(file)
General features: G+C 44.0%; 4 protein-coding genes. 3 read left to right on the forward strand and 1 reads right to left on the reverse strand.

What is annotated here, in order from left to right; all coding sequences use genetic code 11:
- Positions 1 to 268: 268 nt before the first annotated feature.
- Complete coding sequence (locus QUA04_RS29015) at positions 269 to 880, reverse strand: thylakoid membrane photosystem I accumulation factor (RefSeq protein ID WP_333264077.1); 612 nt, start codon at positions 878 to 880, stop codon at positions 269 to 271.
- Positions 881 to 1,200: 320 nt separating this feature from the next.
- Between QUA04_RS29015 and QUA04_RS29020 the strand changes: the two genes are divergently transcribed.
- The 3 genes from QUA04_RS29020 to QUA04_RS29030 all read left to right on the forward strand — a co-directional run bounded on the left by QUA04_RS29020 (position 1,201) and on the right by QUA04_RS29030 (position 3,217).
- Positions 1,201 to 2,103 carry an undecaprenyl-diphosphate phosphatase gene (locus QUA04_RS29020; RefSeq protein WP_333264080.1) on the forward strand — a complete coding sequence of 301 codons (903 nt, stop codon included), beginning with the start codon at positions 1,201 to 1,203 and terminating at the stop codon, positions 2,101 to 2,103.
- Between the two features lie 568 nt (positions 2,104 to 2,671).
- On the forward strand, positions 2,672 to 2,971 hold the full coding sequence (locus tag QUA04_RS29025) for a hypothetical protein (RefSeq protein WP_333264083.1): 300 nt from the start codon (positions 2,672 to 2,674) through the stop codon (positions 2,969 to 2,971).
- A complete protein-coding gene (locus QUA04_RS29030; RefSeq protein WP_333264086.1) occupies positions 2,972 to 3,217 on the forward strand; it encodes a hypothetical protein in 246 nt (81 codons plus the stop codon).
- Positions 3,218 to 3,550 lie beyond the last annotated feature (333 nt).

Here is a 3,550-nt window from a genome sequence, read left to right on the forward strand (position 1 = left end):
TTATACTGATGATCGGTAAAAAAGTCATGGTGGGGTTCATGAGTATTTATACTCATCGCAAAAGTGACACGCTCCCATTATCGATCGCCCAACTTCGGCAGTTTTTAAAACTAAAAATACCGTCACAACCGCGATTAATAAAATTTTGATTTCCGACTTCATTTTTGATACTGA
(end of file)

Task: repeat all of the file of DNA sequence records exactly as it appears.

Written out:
General features: G+C 44.0%; 4 protein-coding genes. 3 read left to right on the forward strand and 1 reads right to left on the reverse strand.

What is annotated here, in order from left to right; all coding sequences use genetic code 11:
- Positions 1 to 268: 268 nt before the first annotated feature.
- Complete coding sequence (locus QUA04_RS29015) at positions 269 to 880, reverse strand: thylakoid membrane photosystem I accumulation factor (RefSeq protein ID WP_333264077.1); 612 nt, start codon at positions 878 to 880, stop codon at positions 269 to 271.
- Positions 881 to 1,200: 320 nt separating this feature from the next.
- Between QUA04_RS29015 and QUA04_RS29020 the strand changes: the two genes are divergently transcribed.
- The 3 genes from QUA04_RS29020 to QUA04_RS29030 all read left to right on the forward strand — a co-directional run bounded on the left by QUA04_RS29020 (position 1,201) and on the right by QUA04_RS29030 (position 3,217).
- Positions 1,201 to 2,103 carry an undecaprenyl-diphosphate phosphatase gene (locus QUA04_RS29020; RefSeq protein WP_333264080.1) on the forward strand — a complete coding sequence of 301 codons (903 nt, stop codon included), beginning with the start codon at positions 1,201 to 1,203 and terminating at the stop codon, positions 2,101 to 2,103.
- Between the two features lie 568 nt (positions 2,104 to 2,671).
- On the forward strand, positions 2,672 to 2,971 hold the full coding sequence (locus tag QUA04_RS29025) for a hypothetical protein (RefSeq protein WP_333264083.1): 300 nt from the start codon (positions 2,672 to 2,674) through the stop codon (positions 2,969 to 2,971).
- A complete protein-coding gene (locus QUA04_RS29030; RefSeq protein WP_333264086.1) occupies positions 2,972 to 3,217 on the forward strand; it encodes a hypothetical protein in 246 nt (81 codons plus the stop codon).
- Positions 3,218 to 3,550 lie beyond the last annotated feature (333 nt).

Here is a 3,550-nt window from a genome sequence, read left to right on the forward strand (position 1 = left end):
TTATACTGATGATCGGTAAAAAAGTCATGGTGGGGTTCATGAGTATTTATACTCATCGCAAAAGTGACACGCTCCCATTATCGATCGCCCAACTTCGGCAGTTTTTAAAACTAAAAATACCGTCACAACCGCGATTAATAAAATTTTGATTTCCGACTTCATTTTTGATACTGA